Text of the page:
Mr. Black wheezes to the front of the room as the bell rings and asks if anyone has questions about the project. Hands go up, and one by one he addresses the concerns. “Get out there and see … your state. Go to museums … and parks … and historic sites. Get yourselves … some culture … so that when you do leave … you can take it with you.”
In my very best British, I say, “But I thought you can’t take it with you.”
Violet laughs. She is the only one. As soon as she does, she turns away from everyone and stares at the wall beside her right shoulder.
When the bell rings, I walk past Ryan Cross and Roamer and Amanda until I’m standing so close to Violet that I can smell her flower shampoo. The thing about Badass Finch is that guys like Ryan Cross don’t intimidate him for long.
Amanda says, “Can we help you?” in her nasally little-girl voice.
In my regular, non-British accent I say to Violet, “It’s time to start wandering.”
“Where?” Her eyes are cold and a little wary, as if she’s afraid I might out her right here, right now.
“Have you been to Hoosier Hill?”
“It’s the highest point in the state.”
“I thought you might like it. Unless you have a fear of heights.” I c**k my head.
Her face goes blank and then she recovers, the corners of her perfect mouth turning up in a perfect fake smile. “No. I’m okay with them.”
“She saved you from jumping off that ledge, didn’t she?” This is from Amanda. She waves her phone, where I can just make out the headline from the Bartlett Dirt.
Roamer mumbles, “Maybe you should go back up there and try again.”
“And miss the opportunity to see Indiana? No thanks.” Their eyes bore into me as I look at Violet. “Let’s go.”
“No time like the present, and all that. You of all people should know we’re only guaranteed right now.”
Roamer says, “Hey, a*****e, why don’t you ask her boyfriend?”
I say to Roamer, “Because I’m not interested in Ryan, I’m interested in Violet.” I say to Ryan, “It’s not a date, man. It’s a project.”
“He’s not my boyfriend,” Violet says, and Ryan looks so hurt that I almost feel bad for him, except that it’s impossible to feel bad for a guy like him. “I can’t skip class.”
“Because I’m not a delinquent.” Her tone is clear—not like you—and I tell myself she’s only putting it on for the crowd.
“I’ll wait for you in the parking lot after school.” On the way out, I pause. “ ‘Come,’ I say, ‘come.’ ”
It might be my imagination, but she almost smiles.
“Freak,” I hear Amanda mutter as I walk out. I accidentally whack my elbow against the doorframe, and, for good luck, whack the other.
151 days till graduation
Three thirty. School parking lot.
I stand in the sun, shading my eyes. At first I don’t see him. Maybe he left without me. Or maybe I went out the wrong door. Our town is small but our school is large. We have over two thousand students because we’re the only high school for miles. He could be anywhere.
I am holding on to the handles of my bike, an old orange ten-speed inherited from Eleanor. She named it Leroy because she liked being able to say to our parents, “I was out riding Leroy,” and “I’m just going to ride Leroy for a while.”
Brenda Shank-Kravitz stalks by, a bright-pink storm cloud. Charlie Donahue saunters behind. “He’s over there,” Brenda says. She points a blue-nailed finger at me. “If you break his heart, I will kick that skinny a*s all the way to Kentucky. I mean it. The last thing he needs is you playing with his head. Understood?”
“And I’m sorry. You know. About your sister.”
I look in the direction Brenda pointed and there he is. Theodore Finch leans against an SUV, hands in pockets, like he has all the time in the world and he expects me. I think of the Virginia Woolf lines, the ones from The Waves: “Pale, with dark hair, the one who is coming is melancholy, romantic. And I am arch and fluent and capricious; for he is melancholy, he is romantic. He is here.”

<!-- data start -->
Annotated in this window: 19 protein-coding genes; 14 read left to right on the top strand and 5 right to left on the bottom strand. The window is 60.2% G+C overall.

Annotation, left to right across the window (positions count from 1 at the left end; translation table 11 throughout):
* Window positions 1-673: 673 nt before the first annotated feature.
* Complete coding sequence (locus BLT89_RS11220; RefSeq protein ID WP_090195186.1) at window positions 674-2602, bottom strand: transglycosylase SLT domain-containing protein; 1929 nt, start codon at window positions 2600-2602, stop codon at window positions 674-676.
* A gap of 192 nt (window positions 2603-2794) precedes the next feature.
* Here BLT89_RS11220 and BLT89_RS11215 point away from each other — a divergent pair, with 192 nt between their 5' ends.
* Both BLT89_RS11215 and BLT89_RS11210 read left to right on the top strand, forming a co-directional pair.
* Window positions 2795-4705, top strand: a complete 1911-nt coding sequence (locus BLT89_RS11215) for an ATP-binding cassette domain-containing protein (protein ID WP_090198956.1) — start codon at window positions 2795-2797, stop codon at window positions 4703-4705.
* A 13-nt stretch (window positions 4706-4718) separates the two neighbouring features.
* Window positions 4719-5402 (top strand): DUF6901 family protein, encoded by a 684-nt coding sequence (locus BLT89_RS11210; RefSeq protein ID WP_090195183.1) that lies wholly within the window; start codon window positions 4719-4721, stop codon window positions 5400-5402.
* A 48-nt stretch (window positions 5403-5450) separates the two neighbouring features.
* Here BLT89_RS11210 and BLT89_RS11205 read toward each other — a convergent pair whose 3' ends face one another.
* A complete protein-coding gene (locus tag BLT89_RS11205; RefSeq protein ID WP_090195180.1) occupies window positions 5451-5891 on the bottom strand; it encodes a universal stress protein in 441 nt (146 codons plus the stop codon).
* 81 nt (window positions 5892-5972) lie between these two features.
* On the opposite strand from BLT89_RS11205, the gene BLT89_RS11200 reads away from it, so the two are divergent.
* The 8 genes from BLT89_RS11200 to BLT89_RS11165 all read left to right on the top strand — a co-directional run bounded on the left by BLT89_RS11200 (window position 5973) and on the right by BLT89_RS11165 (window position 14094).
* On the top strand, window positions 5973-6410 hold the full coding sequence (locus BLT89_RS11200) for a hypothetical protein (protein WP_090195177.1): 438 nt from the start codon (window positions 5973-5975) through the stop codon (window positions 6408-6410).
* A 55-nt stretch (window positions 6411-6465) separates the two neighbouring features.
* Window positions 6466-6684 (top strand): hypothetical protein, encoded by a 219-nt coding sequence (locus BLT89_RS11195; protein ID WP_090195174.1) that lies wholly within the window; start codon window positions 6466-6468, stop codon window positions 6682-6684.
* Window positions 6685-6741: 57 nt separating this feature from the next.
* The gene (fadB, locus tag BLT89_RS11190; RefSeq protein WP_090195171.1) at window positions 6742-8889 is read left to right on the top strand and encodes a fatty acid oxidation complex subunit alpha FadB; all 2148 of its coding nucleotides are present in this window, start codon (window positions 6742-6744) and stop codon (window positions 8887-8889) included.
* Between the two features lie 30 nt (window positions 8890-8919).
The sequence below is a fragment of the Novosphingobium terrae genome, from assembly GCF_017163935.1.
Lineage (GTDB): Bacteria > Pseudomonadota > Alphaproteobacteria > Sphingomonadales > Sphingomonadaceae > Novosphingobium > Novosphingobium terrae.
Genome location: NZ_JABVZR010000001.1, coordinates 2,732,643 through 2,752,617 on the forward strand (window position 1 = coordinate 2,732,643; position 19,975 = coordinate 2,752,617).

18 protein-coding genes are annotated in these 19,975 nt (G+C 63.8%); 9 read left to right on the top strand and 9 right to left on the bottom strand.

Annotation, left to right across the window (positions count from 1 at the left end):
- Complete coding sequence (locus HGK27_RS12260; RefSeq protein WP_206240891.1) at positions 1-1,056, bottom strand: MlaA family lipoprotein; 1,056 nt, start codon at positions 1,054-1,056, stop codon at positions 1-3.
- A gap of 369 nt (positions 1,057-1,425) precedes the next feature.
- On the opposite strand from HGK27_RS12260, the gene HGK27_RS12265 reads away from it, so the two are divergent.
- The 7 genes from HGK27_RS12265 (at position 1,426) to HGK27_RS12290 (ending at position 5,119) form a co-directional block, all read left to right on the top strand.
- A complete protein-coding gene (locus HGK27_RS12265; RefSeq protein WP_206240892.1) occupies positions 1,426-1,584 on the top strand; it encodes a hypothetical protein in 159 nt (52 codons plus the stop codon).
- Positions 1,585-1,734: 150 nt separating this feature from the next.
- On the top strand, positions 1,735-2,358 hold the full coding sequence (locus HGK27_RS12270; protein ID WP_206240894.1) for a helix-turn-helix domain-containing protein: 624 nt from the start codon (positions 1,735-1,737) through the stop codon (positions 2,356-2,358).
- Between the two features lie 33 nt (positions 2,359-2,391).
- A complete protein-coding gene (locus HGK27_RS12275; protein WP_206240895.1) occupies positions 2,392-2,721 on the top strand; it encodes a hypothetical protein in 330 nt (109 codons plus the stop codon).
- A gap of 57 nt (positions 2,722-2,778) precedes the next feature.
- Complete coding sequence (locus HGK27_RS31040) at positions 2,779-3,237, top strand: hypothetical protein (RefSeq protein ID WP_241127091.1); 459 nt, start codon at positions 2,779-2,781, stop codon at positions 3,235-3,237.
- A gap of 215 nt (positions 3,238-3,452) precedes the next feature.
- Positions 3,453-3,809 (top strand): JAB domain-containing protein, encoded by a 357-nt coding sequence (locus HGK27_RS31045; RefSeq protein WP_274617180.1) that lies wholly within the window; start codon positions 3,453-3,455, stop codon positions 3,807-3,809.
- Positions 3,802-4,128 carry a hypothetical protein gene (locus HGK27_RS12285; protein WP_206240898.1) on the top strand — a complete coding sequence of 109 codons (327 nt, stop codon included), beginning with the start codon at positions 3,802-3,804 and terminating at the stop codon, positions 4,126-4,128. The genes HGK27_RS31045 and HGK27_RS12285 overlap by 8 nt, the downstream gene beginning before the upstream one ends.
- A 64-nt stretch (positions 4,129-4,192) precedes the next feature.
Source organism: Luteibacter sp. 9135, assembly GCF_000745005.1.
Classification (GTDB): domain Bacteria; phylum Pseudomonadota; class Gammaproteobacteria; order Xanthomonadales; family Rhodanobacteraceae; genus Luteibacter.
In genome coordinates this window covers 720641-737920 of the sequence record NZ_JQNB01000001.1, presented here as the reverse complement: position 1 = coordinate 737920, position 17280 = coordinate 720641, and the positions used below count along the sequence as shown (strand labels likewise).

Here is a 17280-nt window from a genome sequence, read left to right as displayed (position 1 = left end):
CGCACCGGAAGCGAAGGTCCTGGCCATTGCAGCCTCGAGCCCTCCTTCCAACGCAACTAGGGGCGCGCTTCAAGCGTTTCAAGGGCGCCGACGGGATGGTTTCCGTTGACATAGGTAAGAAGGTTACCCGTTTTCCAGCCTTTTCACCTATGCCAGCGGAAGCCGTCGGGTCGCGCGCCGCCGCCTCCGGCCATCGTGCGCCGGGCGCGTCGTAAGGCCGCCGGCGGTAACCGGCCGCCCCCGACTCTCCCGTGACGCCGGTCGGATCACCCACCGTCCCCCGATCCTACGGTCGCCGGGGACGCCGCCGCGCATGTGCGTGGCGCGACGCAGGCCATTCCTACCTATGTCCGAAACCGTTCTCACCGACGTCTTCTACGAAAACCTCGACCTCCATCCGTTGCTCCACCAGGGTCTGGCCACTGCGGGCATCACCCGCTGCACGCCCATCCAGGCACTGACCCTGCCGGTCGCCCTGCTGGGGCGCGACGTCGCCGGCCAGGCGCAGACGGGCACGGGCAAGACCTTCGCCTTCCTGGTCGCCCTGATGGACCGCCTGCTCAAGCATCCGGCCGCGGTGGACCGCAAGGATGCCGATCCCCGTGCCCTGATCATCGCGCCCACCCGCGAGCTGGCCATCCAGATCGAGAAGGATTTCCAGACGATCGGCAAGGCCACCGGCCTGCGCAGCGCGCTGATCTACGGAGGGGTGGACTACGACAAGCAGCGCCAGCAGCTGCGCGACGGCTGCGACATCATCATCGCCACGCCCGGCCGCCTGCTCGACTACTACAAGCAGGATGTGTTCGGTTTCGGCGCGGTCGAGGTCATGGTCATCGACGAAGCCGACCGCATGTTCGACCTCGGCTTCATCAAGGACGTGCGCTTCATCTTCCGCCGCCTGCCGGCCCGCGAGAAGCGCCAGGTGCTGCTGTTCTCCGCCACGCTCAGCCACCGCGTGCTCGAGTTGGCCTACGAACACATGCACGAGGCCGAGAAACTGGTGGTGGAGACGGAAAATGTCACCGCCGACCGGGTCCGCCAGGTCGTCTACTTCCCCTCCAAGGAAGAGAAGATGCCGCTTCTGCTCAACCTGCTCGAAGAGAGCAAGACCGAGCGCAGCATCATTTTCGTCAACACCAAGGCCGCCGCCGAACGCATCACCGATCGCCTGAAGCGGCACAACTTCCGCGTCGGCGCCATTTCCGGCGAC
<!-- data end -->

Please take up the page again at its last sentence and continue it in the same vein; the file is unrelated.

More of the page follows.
I wheel the bike over to him. His dark hair is kind of wild and messy like he’s been at the beach, even though there’s no beach in Bartlett, and shines blue-black in the light. His pale skin is so white, I can see the veins in his arms.
He opens the passenger door to his car. “After you.”
“I told you no driving.”
“I forgot my bike, so we’ll have to go to my house and get it.”
“Then I’ll follow you.”
He drives slower than he needs to, and ten minutes later we reach his house. It’s a two-story brick colonial with shrubs crowding under the windows, black shutters, and a red door. There’s a matching red mailbox that says FINCH. I wait in the driveway while he sorts through the mess of a garage, searching for a bicycle. Finally he lifts it up and out, and I watch the muscles in his arms flex.
“You can leave your bag in my room.” He’s wiping the dust off the bike seat with his shirt.
“But my stuff’s in there.…” A book on the history of Indiana, checked out from the library after last period, and plastic bags of various sizes—courtesy of one of the lunch ladies—for any souvenirs we might collect.
“I’ve got it covered.” He unlocks the door and holds it open for me. Inside, it looks like a regular, ordinary house, not one I’d expect Theodore Finch to live in. I follow him upstairs. The walls are lined with framed school photos. Finch in kindergarten. Finch in middle school. He looks different every year, not just agewise but personwise. Class-clown Finch. Awkward Finch. Cocky Finch. Jock Finch. At the end of the hall, he pushes open a door.
The walls are a dark, deep red, and everything else is black—desk, chair, bookcase, bedspread, guitars. One entire wall is covered in pictures and Post-it notes and napkins and torn pieces of paper. On the other walls there are concert posters and a large black-and-white photo of him onstage somewhere, guitar in hand.
I stand in front of the wall of notes and say, “What’s all this?”
“Plans,” he says. “Songs. Ideas. Visions.” He throws my bag onto his bed and digs something out of a drawer.